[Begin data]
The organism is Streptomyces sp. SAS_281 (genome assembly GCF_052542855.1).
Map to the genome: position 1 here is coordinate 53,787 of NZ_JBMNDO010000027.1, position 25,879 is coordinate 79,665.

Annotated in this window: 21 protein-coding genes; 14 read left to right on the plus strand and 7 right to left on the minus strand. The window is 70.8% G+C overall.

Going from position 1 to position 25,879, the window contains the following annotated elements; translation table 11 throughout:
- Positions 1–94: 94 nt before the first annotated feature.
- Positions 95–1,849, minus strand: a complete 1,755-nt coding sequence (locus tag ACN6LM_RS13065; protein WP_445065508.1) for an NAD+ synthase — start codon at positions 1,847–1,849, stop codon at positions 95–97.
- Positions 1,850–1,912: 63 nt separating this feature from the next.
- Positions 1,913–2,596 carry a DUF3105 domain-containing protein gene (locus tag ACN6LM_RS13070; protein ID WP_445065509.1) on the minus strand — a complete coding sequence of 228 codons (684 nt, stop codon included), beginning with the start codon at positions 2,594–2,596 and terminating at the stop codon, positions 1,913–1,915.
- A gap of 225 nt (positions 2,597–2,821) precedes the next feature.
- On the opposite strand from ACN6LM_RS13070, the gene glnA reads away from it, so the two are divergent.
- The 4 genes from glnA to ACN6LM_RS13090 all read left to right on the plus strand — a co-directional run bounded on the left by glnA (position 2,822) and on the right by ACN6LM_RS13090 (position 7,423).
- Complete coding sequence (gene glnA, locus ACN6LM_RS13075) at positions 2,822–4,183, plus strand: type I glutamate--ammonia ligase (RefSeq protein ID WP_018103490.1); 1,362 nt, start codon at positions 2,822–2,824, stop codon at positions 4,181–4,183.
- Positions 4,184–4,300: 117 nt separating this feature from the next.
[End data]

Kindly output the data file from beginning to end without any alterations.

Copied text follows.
The organism is Streptomyces sp. SAS_281 (genome assembly GCF_052542855.1).
Map to the genome: position 1 here is coordinate 53,787 of NZ_JBMNDO010000027.1, position 25,879 is coordinate 79,665.

Annotated in this window: 21 protein-coding genes; 14 read left to right on the plus strand and 7 right to left on the minus strand. The window is 70.8% G+C overall.

Going from position 1 to position 25,879, the window contains the following annotated elements; translation table 11 throughout:
- Positions 1–94: 94 nt before the first annotated feature.
- Positions 95–1,849, minus strand: a complete 1,755-nt coding sequence (locus tag ACN6LM_RS13065; protein WP_445065508.1) for an NAD+ synthase — start codon at positions 1,847–1,849, stop codon at positions 95–97.
- Positions 1,850–1,912: 63 nt separating this feature from the next.
- Positions 1,913–2,596 carry a DUF3105 domain-containing protein gene (locus tag ACN6LM_RS13070; protein ID WP_445065509.1) on the minus strand — a complete coding sequence of 228 codons (684 nt, stop codon included), beginning with the start codon at positions 2,594–2,596 and terminating at the stop codon, positions 1,913–1,915.
- A gap of 225 nt (positions 2,597–2,821) precedes the next feature.
- On the opposite strand from ACN6LM_RS13070, the gene glnA reads away from it, so the two are divergent.
- The 4 genes from glnA to ACN6LM_RS13090 all read left to right on the plus strand — a co-directional run bounded on the left by glnA (position 2,822) and on the right by ACN6LM_RS13090 (position 7,423).
- Complete coding sequence (gene glnA, locus ACN6LM_RS13075) at positions 2,822–4,183, plus strand: type I glutamate--ammonia ligase (RefSeq protein ID WP_018103490.1); 1,362 nt, start codon at positions 2,822–2,824, stop codon at positions 4,181–4,183.
- Positions 4,184–4,300: 117 nt separating this feature from the next.